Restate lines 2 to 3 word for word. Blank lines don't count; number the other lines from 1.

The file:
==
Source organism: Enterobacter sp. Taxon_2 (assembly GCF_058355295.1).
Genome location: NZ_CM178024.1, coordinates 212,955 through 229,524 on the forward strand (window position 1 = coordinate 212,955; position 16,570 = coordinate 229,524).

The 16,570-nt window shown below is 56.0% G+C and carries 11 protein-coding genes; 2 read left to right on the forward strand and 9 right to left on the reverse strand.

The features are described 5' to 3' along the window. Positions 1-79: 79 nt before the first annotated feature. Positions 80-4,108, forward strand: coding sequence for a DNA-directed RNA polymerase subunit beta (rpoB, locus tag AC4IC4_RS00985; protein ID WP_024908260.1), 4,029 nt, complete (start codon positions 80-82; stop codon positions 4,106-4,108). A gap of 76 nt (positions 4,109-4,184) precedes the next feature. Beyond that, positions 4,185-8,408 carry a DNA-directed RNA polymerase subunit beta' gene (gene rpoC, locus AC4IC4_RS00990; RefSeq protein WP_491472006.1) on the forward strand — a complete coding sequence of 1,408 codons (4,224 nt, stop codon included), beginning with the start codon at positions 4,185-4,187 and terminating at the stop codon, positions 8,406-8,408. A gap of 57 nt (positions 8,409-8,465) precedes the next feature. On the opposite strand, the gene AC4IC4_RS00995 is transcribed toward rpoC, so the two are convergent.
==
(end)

Genome location: NZ_CM178024.1, coordinates 212,955 through 229,524 on the forward strand (window position 1 = coordinate 212,955; position 16,570 = coordinate 229,524).

The 16,570-nt window shown below is 56.0% G+C and carries 11 protein-coding genes; 2 read left to right on the forward strand and 9 right to left on the reverse strand.